At the end of this play, a lot of the audience milled around the lobby asking each other if they could explain what just happened on the stage. People scratched their heads but all agreed it was a special treat to see the legendary Mikhail Baryshnikov, even if they didn’t understand the narrative.
That said, I will attempt to shine a light on “Man in a Case,” and “About Love,” which were adapted and directed by Paul Lazar and Annie-B Parson from two short stories by Anton Chekov, a 19th Century Russian master story teller who illuminated the challenges inherent in relationships and the trials tribulations of every day living, as explored in “The Seagull,” “The Cherry Orchard,” and “The Three Sisters.”
“Man in a Case” is the story of Belikov, an introverted gentleman played by the brilliant Baryshnikov. This highly skilled actor truly captures all the subtle aspects of his character’s personality, an introverted man who teaches Greek in a local school and seems to have difficulty relating to others. He is strict disciplinarian and compulsively neat.
On returning home from work every day, for example, he ceremoniously unlocks the seven locks to his room, which is Peter Ksander’s set design consisting of set pieces, which are a mix of Victorian and high tech. Dressed in a traditional long coat by costume designer Oana Botez, he very carefully, slowly removes one galosh at a time, then one glove at a time, placing each glove in a separate compartment. His routine never varies and every morning he does the same series of brief physical exercises. Perhaps this was Chekhov’s comment on living a life of quiet desperation.
But I digress, as the opening should be commented upon. The stage was already full as the audience entered the theatre. Four gentlemen were seated at a conference table wearing jeans and tee shirts, which was the first confusing element, as they did not fit in with the time period that ultimately was being depicted. With his back to the audience, Belikov is reading a book and not participating in the conversation, which begins with a discussion about turkey hunting, with Burkin, played by Jess Barbagallo, making a series of turkey sounds, which are amplified so that you’re getting a double dose of the same sound. (This will be elaborated on later in this review.)The other two gentlemen, who we must presume are also teachers, are played by Chris Giarmo as Ivan, who occasionally sings and plays the accordion, and Aaron Mattocks as Kovelenko, who is the brother of Belikov’s love interest, Barbara, played by Tymberly Canale.
Belikov encounters Barbara riding a bicycle and immediately becomes smitten. Her brother comments, “I never thought a man who wore galoshes in all kinds of weather is able to love.” Encouraged by his colleagues to marry her, much to Belikov’s chagrin, a caricature depicting a sex act with Barbara is circulated causing him overwhelming embarrassment. Ultimately he becomes very depressed and, well, hence the title “Man in a Case,” (think coffin.) Baryshnikov truly captures the inner life of a basically painfully shy man stuck in the morass of his neurotic compulsiveness.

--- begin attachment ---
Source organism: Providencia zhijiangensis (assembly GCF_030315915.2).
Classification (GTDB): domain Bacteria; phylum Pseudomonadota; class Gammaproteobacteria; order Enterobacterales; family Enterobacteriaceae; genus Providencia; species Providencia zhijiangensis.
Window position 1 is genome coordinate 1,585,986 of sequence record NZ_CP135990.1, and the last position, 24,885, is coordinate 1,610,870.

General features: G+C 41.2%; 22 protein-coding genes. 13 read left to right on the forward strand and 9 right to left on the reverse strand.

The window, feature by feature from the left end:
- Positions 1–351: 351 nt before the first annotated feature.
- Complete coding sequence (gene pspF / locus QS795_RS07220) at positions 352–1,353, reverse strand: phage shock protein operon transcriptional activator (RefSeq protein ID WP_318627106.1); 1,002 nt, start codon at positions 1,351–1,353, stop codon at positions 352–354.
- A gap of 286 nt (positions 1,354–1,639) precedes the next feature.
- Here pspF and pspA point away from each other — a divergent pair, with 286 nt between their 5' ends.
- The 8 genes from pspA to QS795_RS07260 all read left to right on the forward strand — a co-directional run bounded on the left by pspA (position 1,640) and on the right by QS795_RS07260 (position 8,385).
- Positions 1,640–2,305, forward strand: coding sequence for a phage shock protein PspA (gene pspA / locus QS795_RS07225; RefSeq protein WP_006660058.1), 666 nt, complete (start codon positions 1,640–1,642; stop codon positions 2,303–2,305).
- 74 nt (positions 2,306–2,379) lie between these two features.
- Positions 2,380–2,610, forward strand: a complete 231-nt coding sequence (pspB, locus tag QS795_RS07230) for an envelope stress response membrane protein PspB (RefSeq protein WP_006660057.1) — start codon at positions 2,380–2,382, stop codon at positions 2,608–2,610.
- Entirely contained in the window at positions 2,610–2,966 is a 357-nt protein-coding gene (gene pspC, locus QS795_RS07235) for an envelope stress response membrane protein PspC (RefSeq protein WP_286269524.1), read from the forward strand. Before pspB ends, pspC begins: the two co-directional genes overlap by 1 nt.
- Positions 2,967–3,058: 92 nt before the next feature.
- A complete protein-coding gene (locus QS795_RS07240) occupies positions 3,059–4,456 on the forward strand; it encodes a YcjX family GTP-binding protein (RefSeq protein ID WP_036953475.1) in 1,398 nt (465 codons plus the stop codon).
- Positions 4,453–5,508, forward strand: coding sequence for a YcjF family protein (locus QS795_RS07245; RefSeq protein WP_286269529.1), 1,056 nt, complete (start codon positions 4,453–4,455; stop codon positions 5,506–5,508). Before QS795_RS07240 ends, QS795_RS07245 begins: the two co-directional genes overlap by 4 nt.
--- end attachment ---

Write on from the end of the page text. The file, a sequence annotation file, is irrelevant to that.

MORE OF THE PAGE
What was particularly confusing in the second half of the act was trying to figure out the names of the two characters, especially since Baryshnikov’s first character, well, let’s say, is in a permanent box from which there is no resurrection. In Chekov’s “About Love,” the names of the characters are Alehin and Anna. Anyway, we know that it’s based on that play and perhaps serves as a look at moral ambiguity and unrequited love.
The second protagonist, also played by Baryshnikov, has fallen in love with yet another Barbara, the wife of a colleague. He goes to visit her as often as they can both get together and with rear screen projections of the countryside, Baryshnikov, who has had very limited dance movements up to this point, does a stunning, slow, court-like dance with Barbara, revealing snippets of the elegance and grace of his years of masterful ballet performances. His innate magnetism and perfection are also quite evident in his every non-dance movement throughout the play. The soon-to-part lovers’ dance was very beautiful, very sensual, and heartbreakingly sad, as they know they are parting forever. At the conclusion of the dance, they both lay prostrate on the stage with bodily gestures that symbolically indicate they are drifting apart and are touching for the last time.
This production is a high-tech melding of sound and intermittent angular dance movements by choreographer Annie-B Parson, some in the traditional genre but others, which could be described as an ultra-modern, highly stylistic folk ballet. Jeff Larson’s Video Design, which punctuates the action throughout the play, is an interesting choice as it duplicates what is taking place on stage so that you see it live and on video at the same time, which I suppose is meant to “double your pleasure” or some deeper meaning that eludes your critic. Tei Blow’s Sound Design amplifies the sound of a spoon dropping or footsteps into a thunderous explosion of sound that reverberates throughout the theatre. Rounding out the technical team are Lighting Designer Jennifer Tipton and Music Director Chris Giarmo.
Despite the ambiguous nature of a somewhat experimental “Man in a Case,” any chance to see Mikhail Baryshnikov on stage – whether dancing or not – is an opportunity not to be missed. Take a friend along to see this show as it makes for great post-production conversation.
The Broad Stage
1310 11th Street
Santa Monica, CA 90401
Tuesday - Friday: 7:30pm
Saturday: 2:00pm: & 7:30pm
Closing: Sunday, May 10, 2014